McIlroy may have been talking about Alan Shipnuck’s bold prediction after the American Presidents Cup rout last fall.

Or similar assertions from TV analysts.

“The Ryder Cup is dead – you just don’t know it yet,” Shipnuck wrote. “One of the greatest events in sport is on the verge of irrelevancy. The young, talented, hungry golfers from the United States, benefitting from the cohesive leadership of the Task Force era, are going to roll to victory in 2018 in Paris.”

European Ryder Cup captain Thomas Bjorn won’t find words that will motivate the Euros more than that as he watches his prospective players jockey to make the team.

And, boy, did they jockey last weekend.

The Euros dominated across the planet, not that they did it with the Ryder Cup as some rallying cry, because they didn’t. But it was a heck of an encouraging start to the year for Bjorn to witness.

Spain’s Jon Rahm won the CareerBuilder Challenge on the PGA Tour, England’s Tommy Fleetwood started the week at Abu Dhabi paired with American and world No. 1 Dustin Johnson and won the European Tour event, and Spain’s Sergio Garcia won the Singapore Open in a rout on the Asian Tour.

And McIlroy looked close to being in midseason form, tying for third in his first start in three months.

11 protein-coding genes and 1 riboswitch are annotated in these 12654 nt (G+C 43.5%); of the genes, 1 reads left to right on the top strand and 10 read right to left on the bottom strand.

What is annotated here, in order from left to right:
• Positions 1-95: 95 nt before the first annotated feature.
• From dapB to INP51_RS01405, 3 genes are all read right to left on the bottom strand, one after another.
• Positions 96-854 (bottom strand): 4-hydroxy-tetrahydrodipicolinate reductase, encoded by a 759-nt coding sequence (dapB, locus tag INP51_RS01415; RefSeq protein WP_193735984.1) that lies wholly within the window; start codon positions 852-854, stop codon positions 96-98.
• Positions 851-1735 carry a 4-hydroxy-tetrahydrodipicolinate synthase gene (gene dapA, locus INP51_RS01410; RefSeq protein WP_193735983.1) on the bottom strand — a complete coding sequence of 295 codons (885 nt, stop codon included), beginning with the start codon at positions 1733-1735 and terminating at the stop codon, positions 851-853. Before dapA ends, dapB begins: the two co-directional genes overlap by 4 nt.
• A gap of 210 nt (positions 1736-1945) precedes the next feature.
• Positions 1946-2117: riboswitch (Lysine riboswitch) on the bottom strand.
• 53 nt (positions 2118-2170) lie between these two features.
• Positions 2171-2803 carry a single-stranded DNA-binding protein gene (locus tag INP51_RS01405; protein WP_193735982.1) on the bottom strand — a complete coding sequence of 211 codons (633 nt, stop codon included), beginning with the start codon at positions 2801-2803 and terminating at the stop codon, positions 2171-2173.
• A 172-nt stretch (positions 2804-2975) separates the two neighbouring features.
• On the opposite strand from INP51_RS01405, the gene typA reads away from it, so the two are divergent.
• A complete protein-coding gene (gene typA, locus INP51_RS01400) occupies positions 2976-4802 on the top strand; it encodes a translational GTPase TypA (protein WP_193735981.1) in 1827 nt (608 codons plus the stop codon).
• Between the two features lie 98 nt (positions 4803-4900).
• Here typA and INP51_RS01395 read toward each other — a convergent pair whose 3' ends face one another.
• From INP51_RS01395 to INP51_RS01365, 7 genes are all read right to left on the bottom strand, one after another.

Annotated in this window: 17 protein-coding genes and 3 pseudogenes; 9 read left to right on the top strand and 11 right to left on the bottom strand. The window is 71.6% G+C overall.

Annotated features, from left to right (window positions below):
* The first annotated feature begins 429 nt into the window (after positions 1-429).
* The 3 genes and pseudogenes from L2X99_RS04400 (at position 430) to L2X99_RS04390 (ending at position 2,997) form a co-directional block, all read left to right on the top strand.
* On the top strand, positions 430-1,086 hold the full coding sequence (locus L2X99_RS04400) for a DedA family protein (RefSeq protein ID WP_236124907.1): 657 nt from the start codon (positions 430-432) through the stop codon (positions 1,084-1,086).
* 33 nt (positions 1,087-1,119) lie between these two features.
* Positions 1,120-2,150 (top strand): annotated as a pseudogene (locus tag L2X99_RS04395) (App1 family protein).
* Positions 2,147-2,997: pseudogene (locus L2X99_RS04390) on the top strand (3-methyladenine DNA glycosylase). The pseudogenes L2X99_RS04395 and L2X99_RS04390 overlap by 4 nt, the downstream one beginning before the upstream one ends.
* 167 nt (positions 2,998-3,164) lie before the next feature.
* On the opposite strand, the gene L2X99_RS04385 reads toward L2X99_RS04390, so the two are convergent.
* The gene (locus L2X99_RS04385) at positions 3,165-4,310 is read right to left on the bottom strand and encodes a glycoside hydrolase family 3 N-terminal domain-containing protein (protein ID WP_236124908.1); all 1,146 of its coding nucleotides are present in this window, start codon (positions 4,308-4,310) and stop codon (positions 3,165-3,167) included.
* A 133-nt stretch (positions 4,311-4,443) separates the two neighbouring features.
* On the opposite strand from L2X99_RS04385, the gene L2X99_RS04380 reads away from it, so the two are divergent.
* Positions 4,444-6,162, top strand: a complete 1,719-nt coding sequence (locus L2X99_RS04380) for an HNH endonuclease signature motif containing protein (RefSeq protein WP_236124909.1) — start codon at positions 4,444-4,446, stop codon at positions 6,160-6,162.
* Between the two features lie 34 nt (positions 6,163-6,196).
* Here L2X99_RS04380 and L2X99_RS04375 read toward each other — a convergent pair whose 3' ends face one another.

Yes, it’s only January, and the Ryder Cup is still a long way off, with so much still to unfold, but you got an early sense from McIlroy how much defending European turf will mean to him and the Euros in Paris in September.

The Masters is great theater, the U.S. Open a rigorous test, The Open and the PGA Championship historically important, too, but the Ryder Cup touches a nerve none of those do.

The Ryder Cup stokes more fervor, provokes more passion and incites more vitriol than any other event in golf.

More bulletin board material, too.

Yeah, it’s a long way off, but you can already hear the Ryder Cup’s King Kong like footsteps in its distant approach. Watching how the American and European teams come together will be an ongoing drama through spring and summer.

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Quail Hollow officials promise players easier conditions

By Rex HoggardJanuary 22, 2018, 9:14 pm

Quail Hollow Club - a staple on the PGA Tour since 2003 - debuted as a longer, tougher version of itself at last year’s PGA Championship, receiving mixed reviews from players.

The course played to a lengthened 7,600 yards at last year’s PGA and a 73.46 stroke average, the toughest course in relation to par on Tour in 2017. As a result, it left some players less than excited to return to the Charlotte, N.C.-area layout later this spring for the Wells Fargo Championship.

It’s that lack of enthusiasm that led officials at Quail Hollow to send a video to players saying, essentially, that the course players have lauded for years will be back in May.

The video, which includes Quail Hollow president Johnny Harris and runs nearly five minutes, begins with an explanation of how the first hole, which played as a 524-yard par 4 at the PGA, will play much shorter at the Wells Fargo Championship.

“I had a number of my friends who were playing in the tournament tell me that tee was better suited as a lemonade stand,” Harris joked of the new tee box on the fourth hole. “I doubt we’ll ever see that tee used again in competition.”

Harris also explained that the greens, which became too fast for some, will be “softer” for this year’s Wells Fargo Championship.